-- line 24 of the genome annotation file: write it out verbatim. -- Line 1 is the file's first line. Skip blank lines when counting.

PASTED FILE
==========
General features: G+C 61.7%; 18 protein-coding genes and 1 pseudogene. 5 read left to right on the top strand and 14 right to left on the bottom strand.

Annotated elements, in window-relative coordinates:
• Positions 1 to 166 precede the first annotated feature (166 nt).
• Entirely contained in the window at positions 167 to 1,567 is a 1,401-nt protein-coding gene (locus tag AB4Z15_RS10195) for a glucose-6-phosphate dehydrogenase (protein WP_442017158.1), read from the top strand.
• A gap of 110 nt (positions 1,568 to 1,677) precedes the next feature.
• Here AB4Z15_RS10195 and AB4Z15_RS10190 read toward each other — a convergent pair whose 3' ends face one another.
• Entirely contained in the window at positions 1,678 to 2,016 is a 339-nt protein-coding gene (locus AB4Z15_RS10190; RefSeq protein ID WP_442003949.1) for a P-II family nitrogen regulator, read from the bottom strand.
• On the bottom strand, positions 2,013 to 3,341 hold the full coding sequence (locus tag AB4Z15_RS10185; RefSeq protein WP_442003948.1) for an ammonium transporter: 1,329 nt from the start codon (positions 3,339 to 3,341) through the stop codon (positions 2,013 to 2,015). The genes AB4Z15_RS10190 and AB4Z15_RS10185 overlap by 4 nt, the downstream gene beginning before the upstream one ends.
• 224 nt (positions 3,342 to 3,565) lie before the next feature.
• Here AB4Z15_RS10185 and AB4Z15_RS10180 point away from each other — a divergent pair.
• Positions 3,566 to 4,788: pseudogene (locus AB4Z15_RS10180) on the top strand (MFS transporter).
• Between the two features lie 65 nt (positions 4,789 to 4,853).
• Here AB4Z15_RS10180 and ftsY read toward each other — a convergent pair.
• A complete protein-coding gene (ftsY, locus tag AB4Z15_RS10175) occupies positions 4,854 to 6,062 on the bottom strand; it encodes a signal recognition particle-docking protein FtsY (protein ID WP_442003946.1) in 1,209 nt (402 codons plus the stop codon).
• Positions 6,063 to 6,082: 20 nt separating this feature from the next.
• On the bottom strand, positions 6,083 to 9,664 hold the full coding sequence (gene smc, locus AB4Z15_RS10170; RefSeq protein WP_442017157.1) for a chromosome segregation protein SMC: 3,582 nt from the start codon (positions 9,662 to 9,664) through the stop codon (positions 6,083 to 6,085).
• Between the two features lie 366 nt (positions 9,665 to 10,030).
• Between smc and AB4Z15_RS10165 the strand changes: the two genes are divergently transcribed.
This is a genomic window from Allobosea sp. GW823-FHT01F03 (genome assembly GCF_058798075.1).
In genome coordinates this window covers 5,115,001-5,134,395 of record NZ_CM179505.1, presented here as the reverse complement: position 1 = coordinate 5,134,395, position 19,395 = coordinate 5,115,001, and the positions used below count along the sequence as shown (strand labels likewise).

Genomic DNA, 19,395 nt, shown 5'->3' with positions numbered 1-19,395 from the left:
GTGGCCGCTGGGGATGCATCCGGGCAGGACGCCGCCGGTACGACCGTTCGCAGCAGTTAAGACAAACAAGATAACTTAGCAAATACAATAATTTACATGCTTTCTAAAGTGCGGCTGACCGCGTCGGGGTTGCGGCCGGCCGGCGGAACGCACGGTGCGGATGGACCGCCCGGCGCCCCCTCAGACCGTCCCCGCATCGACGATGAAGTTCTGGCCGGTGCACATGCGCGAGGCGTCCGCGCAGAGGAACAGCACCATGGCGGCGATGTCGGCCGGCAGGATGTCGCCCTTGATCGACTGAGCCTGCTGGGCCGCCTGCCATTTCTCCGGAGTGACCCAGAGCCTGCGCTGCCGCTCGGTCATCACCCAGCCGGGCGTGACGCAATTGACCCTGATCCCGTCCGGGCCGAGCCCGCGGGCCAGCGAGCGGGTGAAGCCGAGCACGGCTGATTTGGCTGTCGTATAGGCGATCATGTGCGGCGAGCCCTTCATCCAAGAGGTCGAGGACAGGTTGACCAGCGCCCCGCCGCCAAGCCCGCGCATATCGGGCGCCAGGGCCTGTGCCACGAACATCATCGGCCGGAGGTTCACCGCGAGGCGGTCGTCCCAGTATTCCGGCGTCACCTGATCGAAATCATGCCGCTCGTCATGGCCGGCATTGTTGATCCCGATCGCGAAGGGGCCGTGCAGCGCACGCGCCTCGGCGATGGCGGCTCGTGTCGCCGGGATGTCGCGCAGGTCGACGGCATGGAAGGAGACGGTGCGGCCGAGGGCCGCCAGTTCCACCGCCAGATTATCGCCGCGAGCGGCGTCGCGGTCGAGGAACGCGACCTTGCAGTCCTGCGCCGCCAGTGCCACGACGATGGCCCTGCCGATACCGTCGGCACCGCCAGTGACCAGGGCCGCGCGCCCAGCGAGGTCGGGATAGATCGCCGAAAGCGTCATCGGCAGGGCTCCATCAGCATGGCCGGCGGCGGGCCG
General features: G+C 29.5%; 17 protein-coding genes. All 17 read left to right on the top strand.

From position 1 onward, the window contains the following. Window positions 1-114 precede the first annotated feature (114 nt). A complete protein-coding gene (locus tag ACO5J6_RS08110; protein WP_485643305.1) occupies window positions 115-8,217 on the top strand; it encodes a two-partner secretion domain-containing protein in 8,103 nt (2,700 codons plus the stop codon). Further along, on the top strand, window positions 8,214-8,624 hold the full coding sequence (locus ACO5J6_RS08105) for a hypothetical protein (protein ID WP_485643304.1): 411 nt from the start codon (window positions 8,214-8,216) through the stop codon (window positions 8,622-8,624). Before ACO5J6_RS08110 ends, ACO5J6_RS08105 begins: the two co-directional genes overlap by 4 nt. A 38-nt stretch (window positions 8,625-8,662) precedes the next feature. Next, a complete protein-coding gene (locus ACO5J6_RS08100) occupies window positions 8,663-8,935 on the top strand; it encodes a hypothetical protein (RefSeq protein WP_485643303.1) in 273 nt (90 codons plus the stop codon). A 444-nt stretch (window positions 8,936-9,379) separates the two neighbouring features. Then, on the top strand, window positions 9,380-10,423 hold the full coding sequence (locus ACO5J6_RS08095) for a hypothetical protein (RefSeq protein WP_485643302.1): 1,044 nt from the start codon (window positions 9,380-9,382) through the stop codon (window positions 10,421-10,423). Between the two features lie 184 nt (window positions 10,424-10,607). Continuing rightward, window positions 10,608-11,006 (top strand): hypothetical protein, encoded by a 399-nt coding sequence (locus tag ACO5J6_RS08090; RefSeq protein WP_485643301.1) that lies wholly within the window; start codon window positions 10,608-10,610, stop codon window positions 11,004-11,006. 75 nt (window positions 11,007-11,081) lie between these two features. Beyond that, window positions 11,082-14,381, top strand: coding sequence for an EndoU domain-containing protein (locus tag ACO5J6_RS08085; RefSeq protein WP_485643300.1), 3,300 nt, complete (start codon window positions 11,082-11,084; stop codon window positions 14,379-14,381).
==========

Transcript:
From position 1 onward, the window contains the following. Window positions 1-114 precede the first annotated feature (114 nt). A complete protein-coding gene (locus tag ACO5J6_RS08110; protein WP_485643305.1) occupies window positions 115-8,217 on the top strand; it encodes a two-partner secretion domain-containing protein in 8,103 nt (2,700 codons plus the stop codon). Further along, on the top strand, window positions 8,214-8,624 hold the full coding sequence (locus ACO5J6_RS08105) for a hypothetical protein (protein ID WP_485643304.1): 411 nt from the start codon (window positions 8,214-8,216) through the stop codon (window positions 8,622-8,624). Before ACO5J6_RS08110 ends, ACO5J6_RS08105 begins: the two co-directional genes overlap by 4 nt. A 38-nt stretch (window positions 8,625-8,662) precedes the next feature. Next, a complete protein-coding gene (locus ACO5J6_RS08100) occupies window positions 8,663-8,935 on the top strand; it encodes a hypothetical protein (RefSeq protein WP_485643303.1) in 273 nt (90 codons plus the stop codon). A 444-nt stretch (window positions 8,936-9,379) separates the two neighbouring features. Then, on the top strand, window positions 9,380-10,423 hold the full coding sequence (locus ACO5J6_RS08095) for a hypothetical protein (RefSeq protein WP_485643302.1): 1,044 nt from the start codon (window positions 9,380-9,382) through the stop codon (window positions 10,421-10,423). Between the two features lie 184 nt (window positions 10,424-10,607). Continuing rightward, window positions 10,608-11,006 (top strand): hypothetical protein, encoded by a 399-nt coding sequence (locus tag ACO5J6_RS08090; RefSeq protein WP_485643301.1) that lies wholly within the window; start codon window positions 10,608-10,610, stop codon window positions 11,004-11,006. 75 nt (window positions 11,007-11,081) lie between these two features. Beyond that, window positions 11,082-14,381, top strand: coding sequence for an EndoU domain-containing protein (locus tag ACO5J6_RS08085; RefSeq protein WP_485643300.1), 3,300 nt, complete (start codon window positions 11,082-11,084; stop codon window positions 14,379-14,381).